Should You Buy A Flashlight for Self Defense?

Everyone knows flashlights are for…..light…..what else? A cell phone on the other hand is certainly used for a lot more than just making phone calls! But has anyone ever suggested buying a flashlight for self defense? Let’s talk about it and find out.

Where Does It Say “For Self Defense”?

In case you haven’t noticed, LED flashlights have become more like handheld electronics in recent years. The bells and whistles included on many of them are about as high tech as any “everyday carry” device.

The majority of “features” found on most flashlights have nothing to do with self defense but have everything to do with “convenience”.

  • Mode memory is there because it’s nice to sometimes activate the light on the last brightness level it was set to
  • USB charging is there to save money on batteries
  • A low voltage warning is handy, so you can know in advance of the battery becoming depleted
  • Impact resistance is handy if you’re prone to dropping things
  • Being waterproof is handy if you’re prone to standing near a body of water…when “dropsy” becomes a problem

Okay, NOW You’re Talking!

In contrast, here’s a short list of flashlight features that CAN be used for self defense.

  • A crenelated (or beveled) bezel

    Crenelated bezel

So, this is when you look at the HEAD of a light, and the area circling the top of it, is rough, or chiseled out. On some lights this is referred to as a “strike bezel”. The obvious use with this is to break glass. I’ve never tried it, so I can’t attest to its effectiveness. It will also differ from light to light, and will depend on the aggressiveness of the surface.

Smashing a car window in an emergency, is perhaps good use of a strike bezel. Or to gain emergency access through the closed window of a house. Using it to strike a PERSON could worsen a scenario which otherwise could’ve been handled more efficiently by shining the light in their eyes.

  • Momentary (or tactical) light

This can be useful, as “tapping” the tail of the light (IF it supports tactical use) will produce bursts of light usually in turbo mode

  • Instant access to the lowest, highest, (and possibly) Strobe mode

Most flashlights, as long as they’re of “good” quality, will allow the user to select certain modes “on demand”. In most cases, this will be the lowest mode (moonlight/ultra low), the highest mode (turbo) and the “emergency” mode (usually Strobe). In most cases, activating these modes work best when the flashlight is already off. But you can usually get to them if it’s already on, as well.

In terms of a flashlight for self defense, strobe is what you would namely use to blind, and/or potentially scare off a would-be attacker. Turbo mode would certainly blind them, but the “strobing” effect is something NOBODY can tolerate, especially if it’s pointed at them. The only caveat to using strobe as a deterrent, is distance. The closer you are to your target, the more effective it will have. Unfortunately, this may also mean you’ll need to BE attacked, in order to use it to full advantage. I’ll discuss the issue with THAT, momentarily.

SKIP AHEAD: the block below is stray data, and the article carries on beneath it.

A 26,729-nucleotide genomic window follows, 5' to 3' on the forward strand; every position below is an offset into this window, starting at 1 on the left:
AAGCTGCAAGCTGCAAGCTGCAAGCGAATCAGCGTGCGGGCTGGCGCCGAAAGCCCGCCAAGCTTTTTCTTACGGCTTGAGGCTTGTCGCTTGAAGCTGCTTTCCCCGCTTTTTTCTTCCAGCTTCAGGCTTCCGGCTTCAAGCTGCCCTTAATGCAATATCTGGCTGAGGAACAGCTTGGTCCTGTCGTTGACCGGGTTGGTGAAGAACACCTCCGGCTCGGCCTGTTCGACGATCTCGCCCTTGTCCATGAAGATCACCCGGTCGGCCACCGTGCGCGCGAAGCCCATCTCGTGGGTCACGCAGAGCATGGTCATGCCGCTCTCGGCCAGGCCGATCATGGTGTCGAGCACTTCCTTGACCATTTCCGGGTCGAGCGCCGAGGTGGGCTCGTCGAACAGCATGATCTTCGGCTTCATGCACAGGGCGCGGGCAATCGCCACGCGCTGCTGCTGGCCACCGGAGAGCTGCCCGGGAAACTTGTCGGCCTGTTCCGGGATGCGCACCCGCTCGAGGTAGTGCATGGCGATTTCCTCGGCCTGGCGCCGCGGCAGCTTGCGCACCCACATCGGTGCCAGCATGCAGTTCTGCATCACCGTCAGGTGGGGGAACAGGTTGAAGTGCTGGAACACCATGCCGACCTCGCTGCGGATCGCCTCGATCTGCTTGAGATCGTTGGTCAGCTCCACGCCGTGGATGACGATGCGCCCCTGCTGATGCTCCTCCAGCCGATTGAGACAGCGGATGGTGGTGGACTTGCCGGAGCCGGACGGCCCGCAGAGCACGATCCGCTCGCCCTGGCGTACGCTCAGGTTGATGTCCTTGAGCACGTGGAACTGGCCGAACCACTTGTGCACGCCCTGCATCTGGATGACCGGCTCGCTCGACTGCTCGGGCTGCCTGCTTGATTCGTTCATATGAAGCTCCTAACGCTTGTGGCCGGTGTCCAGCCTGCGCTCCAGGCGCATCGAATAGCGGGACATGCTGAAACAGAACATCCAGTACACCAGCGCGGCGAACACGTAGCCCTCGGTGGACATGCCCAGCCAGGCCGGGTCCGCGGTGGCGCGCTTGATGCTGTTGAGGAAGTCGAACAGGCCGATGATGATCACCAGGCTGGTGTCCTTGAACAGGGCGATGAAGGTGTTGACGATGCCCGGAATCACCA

Unexpected Encounter

It’s not hard to imagine that the objective of most attackers, is to take their victim by surprise. As is often dramatized on TV or in the movies, an attacker might approach a victim from behind. Even if carrying a flashlight in your hand…being grabbed from behind would make it a  challenge to activate (if it was already off).

The Cheap Ones Are The Worst

With cheap flashlights it’s even worse! Those that sell for less than twenty dollars (online or as part of a “TV” offer) also have strobe, but do not offer “on demand” modes. Lacking mode memory, “momentary on” and instant access, a cheap flashlight needs to physically be clicked ON first, THEN requires the user to CYCLE through THREE modes even before reaching strobe! In a surprise encounter, the victim has already BEEN attacked, even before switching the light on!

The only positive to that situation, is most cheap lights have some form of a crenelated bezel. Therefore striking the attacker with the head of the light, is the ONLY form of defense available.

So In The End….

SHOULD you buy a flashlight for self defense? Or shouldn’t you?

Carrying “weapons” of any kind can be risky. If you feel secure having it, that’s fine, but it certainly shouldn’t lull you into a false sense of security!

As far as flashlights go, I wouldn’t recommend buying one JUST for self defense. The reason being, if you didn’t use it on a regular basis, then HAD to use it to defend yourself, chances are you might forget how to activate the defense modes…especially if you’re approached unexpectedly.

In today’s flashlight market, there are dozens of wonderful lights with more features than you might ever need. Manufacturers are constantly redesigning their products when new releases are introduced. At the same time, LED’s get upgraded periodically as well.

My recommendation would be to buy the type of light that is best suited for YOU, with regards to what you think you’ll need it for. If self defense is part of that, no problem.

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